When Ellis was writing this piece, I doubt that he was considering the infamy his book was about to achieve. So when I read American Psycho I try to suspend what I already know about the contents of the book and the controversy surrounding the book and imagine which is the best I can do what it would have been like for a reader who had no idea what they were getting into -- which was surely Ellis' intent even if this could only happen a few times in the book's history : for the uninitiated, Bateman would seem a little weird to begin with, maybe mildly OCD, but likable all the same. Bateman's cynicism and his dislike of the insufferable people that surround him would likely win over most readers very quickly; we would connect with his unhappiness and quickly come to empathize with a man who's struggling to find out what is wrong with his life, even though he has a dream job, everything he'll ever need, and a potentially dream life.

He is a murderer. And not just a murderer but the worst kind of sadistic serial killer one can imagine. It challenges us to wonder if anyone can be part of this culture and truly claim innocence. What an amazing reading experience it is must have been for the people who read the book without any foreknowledge. And what a tremendous feat of writing on Ellis' part. If you try to read American Psycho today, I hope you approach it from this direction because I think all of Ellis' possible purposes come clearer when we enter American Psycho as a blank slate -- even if it can only be an imaginary one.

View all 27 comments. Aug 20, Tara rated it really liked it. I was simply imitating reality, a rough resemblance of a human being, with only a dim corner of my mind functioning. It goes over-the-top in almost every way possible. It does so in an attempt to function as a mind-numbingly excessive illustration of how excess numbs the mind. Yeah, I know, that sounds like a cutesy, gimmicky, too-clever setup for a novel, right?

But, to my mind, Ellis makes it work. Mine, at least, are nonprescription. View all 16 comments. Wow, okay. American Psycho wasn't what I expected. I honestly thought I would love this, however, I would have settled for at least mildly enjoying it. Even the most tepid of enjoyment would have been preferred to the actual experience I had. I know quite a few people who would include this one on their favorites list, but after my experience with it, I don't see why? I did not enjoy this at all. I was so gut-wrenchingly bored for almost the entire book, I couldn't wait for it to be over! Let m Wow, okay. Let me be clear, it wasn't the content. I read a lot of brutal, gory stuff; frankly, I thought it could have used some more of that.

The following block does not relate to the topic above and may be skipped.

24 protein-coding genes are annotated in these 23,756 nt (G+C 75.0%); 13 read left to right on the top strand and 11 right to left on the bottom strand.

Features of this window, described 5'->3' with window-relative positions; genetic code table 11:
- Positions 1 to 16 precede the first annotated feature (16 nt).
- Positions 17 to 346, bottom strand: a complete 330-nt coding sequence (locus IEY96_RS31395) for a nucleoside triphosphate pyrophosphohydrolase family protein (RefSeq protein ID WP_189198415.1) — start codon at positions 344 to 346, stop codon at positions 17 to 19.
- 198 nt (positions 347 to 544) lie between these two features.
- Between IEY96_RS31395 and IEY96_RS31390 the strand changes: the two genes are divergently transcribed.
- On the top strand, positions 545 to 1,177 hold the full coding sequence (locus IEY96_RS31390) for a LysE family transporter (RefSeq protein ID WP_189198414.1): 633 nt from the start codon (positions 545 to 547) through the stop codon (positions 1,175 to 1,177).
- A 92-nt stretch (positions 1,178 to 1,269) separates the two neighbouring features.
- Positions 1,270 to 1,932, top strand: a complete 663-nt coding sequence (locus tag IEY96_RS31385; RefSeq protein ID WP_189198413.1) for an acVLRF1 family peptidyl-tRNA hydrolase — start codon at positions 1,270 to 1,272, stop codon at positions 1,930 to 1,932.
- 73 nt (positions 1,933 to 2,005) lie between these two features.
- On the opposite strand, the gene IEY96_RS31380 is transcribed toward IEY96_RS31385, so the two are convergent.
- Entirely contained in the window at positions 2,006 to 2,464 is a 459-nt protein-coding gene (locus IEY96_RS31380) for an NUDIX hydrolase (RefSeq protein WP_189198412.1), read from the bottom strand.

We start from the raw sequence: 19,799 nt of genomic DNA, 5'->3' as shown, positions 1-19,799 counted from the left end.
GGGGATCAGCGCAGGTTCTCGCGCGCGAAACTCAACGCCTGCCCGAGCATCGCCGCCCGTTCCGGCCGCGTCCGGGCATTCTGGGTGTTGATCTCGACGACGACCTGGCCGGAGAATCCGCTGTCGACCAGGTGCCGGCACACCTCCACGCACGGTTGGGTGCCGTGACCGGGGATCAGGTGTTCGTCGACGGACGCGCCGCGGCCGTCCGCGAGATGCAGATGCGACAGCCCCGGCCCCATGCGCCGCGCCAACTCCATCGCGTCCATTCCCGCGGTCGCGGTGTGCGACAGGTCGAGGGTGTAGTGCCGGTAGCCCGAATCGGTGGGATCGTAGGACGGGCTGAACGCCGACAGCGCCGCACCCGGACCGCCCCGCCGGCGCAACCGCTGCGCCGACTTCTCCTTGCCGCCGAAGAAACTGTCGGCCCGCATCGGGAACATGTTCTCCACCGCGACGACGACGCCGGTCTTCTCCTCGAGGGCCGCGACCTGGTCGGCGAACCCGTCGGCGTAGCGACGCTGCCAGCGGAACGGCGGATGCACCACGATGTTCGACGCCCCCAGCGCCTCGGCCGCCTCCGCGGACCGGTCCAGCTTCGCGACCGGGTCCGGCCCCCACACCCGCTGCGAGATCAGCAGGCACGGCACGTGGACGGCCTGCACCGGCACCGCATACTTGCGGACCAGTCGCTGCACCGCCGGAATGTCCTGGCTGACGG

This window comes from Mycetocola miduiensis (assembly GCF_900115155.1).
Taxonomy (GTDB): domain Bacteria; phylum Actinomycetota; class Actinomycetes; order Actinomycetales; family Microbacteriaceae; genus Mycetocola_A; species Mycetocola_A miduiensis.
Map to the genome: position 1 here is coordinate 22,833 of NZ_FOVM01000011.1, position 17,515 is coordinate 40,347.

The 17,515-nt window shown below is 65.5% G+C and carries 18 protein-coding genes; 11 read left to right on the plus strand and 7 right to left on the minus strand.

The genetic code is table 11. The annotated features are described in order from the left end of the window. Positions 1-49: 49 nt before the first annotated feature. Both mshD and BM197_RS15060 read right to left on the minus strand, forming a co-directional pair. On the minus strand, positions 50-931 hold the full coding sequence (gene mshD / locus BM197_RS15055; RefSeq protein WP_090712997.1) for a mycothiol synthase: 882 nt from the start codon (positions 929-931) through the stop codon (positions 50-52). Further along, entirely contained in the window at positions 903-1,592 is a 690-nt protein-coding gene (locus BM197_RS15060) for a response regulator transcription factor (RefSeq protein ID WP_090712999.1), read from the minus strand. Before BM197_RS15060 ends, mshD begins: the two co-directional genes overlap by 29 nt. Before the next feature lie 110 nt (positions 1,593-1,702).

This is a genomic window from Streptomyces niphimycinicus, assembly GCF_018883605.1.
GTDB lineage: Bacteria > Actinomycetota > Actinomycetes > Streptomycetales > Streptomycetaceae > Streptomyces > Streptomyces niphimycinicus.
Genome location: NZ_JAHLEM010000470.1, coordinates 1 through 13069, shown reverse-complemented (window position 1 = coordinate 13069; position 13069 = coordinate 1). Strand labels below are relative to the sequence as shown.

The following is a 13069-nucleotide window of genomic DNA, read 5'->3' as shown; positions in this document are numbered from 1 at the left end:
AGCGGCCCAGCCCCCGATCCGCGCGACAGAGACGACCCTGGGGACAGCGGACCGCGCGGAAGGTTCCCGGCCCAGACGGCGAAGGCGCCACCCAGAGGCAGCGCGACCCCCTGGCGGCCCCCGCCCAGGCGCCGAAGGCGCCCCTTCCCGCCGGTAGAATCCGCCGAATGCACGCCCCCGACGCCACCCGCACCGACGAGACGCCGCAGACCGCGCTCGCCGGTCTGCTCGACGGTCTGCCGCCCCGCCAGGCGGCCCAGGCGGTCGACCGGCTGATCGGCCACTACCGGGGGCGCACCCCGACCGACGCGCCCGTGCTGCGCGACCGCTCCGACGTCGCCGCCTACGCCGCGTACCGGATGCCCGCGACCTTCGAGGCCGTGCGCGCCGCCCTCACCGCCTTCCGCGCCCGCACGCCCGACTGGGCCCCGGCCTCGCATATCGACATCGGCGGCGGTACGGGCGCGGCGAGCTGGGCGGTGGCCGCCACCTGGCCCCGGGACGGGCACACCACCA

Although any scene involving a dog? It was just brain-drainingly repetitive. I get it. Moving on. Happy to have checked this one off of my TBR, now I know. Thank you so much to my dear friend, Shannon for gifting me an audiobook copy of this. I never would have made it through otherwise! I could eventually have some more thoughts on this, but for right now, I'm over it. View all 25 comments. Aug 13, TK rated it it was amazing Shelves: literary. The scariest thing about this book for me is that since I finished reading it--almost eight years ago--I still look around when I am in a crowded place at the faces of the people and wonder: Which one of you thinks like Patrick Bateman?

Which one of you is ready to snap? Perhaps these other faces think the same when they look at me View all 7 comments. Jul 08, Jen rated it really liked it. I remember clearly having wrestled with the prelude to this paroxysm. Trying to syphon off the black humor welling up by thinking about Dr. It first touched the stillness of the room with a wheeze, doing little to upset the barometric-billiards in the surrounding space. Then there was a hoarse bark, a snap of the cue, its ballistics sufficient to disrupt the racked horror of my fellow students and send their attention scattering off surfaces and spiraling into the nimbus of my peculiar sensibilities.

Soon I was expelling sonic hordes. Crashing over objects, ricocheting off walls, tear-assing through circuitous canals to savage eardrums, trample ossicles, and kick cochlea for good measure. The teacher, a mask of incredulic-horrificationing, soon intervened on behalf of those poor souls caught in the vortex, demanding that I stop. And so I was sent to the office to atone for acts of heinous hilarity. Then you could well accuse me of being nuttier than squirrel turds and unworthy of serious consideration.

It clearly requires a certain combination of characteristics which are perhaps quite rare in the proper ratio. Note that this sample is utterly anemic compared to the highly detailed gore which explodes across many pages like a bloated whale corpse packed with dynamite, compact discs, and yuppie intestines. I think it goes without saying that if you have a weak constitution you sh- I have to return some video tapes. View all 20 comments. Sep 26, Ahmad Sharabiani rated it really liked it Shelves: fiction , horror , mystery , classics , crime-mystery , literature , novels , united-states , 20th-century. The story is told in the first person by Patrick Bateman, a serial killer and Manhattan businessman.